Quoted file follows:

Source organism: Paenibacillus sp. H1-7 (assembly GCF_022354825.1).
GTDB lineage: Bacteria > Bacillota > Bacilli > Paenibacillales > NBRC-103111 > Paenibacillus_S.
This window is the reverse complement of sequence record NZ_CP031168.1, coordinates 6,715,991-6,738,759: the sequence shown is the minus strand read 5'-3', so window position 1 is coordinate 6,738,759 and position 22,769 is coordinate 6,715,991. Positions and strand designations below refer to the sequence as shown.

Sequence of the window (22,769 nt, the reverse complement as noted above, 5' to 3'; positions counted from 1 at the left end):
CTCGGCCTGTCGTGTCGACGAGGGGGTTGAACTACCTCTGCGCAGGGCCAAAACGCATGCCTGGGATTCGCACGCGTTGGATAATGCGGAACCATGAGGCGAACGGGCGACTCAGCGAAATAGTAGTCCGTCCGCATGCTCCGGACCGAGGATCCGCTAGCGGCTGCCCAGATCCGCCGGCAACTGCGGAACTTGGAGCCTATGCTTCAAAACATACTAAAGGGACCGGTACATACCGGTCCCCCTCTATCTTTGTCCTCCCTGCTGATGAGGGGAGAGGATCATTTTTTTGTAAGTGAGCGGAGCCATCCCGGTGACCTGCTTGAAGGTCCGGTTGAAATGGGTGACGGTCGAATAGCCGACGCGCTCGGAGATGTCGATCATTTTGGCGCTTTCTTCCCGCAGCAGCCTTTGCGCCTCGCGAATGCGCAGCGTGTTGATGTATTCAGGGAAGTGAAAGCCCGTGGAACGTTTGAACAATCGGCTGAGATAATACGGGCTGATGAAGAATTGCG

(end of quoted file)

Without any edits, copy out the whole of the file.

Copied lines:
Source organism: Paenibacillus sp. H1-7 (assembly GCF_022354825.1).
GTDB lineage: Bacteria > Bacillota > Bacilli > Paenibacillales > NBRC-103111 > Paenibacillus_S.
This window is the reverse complement of sequence record NZ_CP031168.1, coordinates 6,715,991-6,738,759: the sequence shown is the minus strand read 5'-3', so window position 1 is coordinate 6,738,759 and position 22,769 is coordinate 6,715,991. Positions and strand designations below refer to the sequence as shown.

Sequence of the window (22,769 nt, the reverse complement as noted above, 5' to 3'; positions counted from 1 at the left end):
CTCGGCCTGTCGTGTCGACGAGGGGGTTGAACTACCTCTGCGCAGGGCCAAAACGCATGCCTGGGATTCGCACGCGTTGGATAATGCGGAACCATGAGGCGAACGGGCGACTCAGCGAAATAGTAGTCCGTCCGCATGCTCCGGACCGAGGATCCGCTAGCGGCTGCCCAGATCCGCCGGCAACTGCGGAACTTGGAGCCTATGCTTCAAAACATACTAAAGGGACCGGTACATACCGGTCCCCCTCTATCTTTGTCCTCCCTGCTGATGAGGGGAGAGGATCATTTTTTTGTAAGTGAGCGGAGCCATCCCGGTGACCTGCTTGAAGGTCCGGTTGAAATGGGTGACGGTCGAATAGCCGACGCGCTCGGAGATGTCGATCATTTTGGCGCTTTCTTCCCGCAGCAGCCTTTGCGCCTCGCGAATGCGCAGCGTGTTGATGTATTCAGGGAAGTGAAAGCCCGTGGAACGTTTGAACAATCGGCTGAGATAATACGGGCTGATGAAGAATTGCG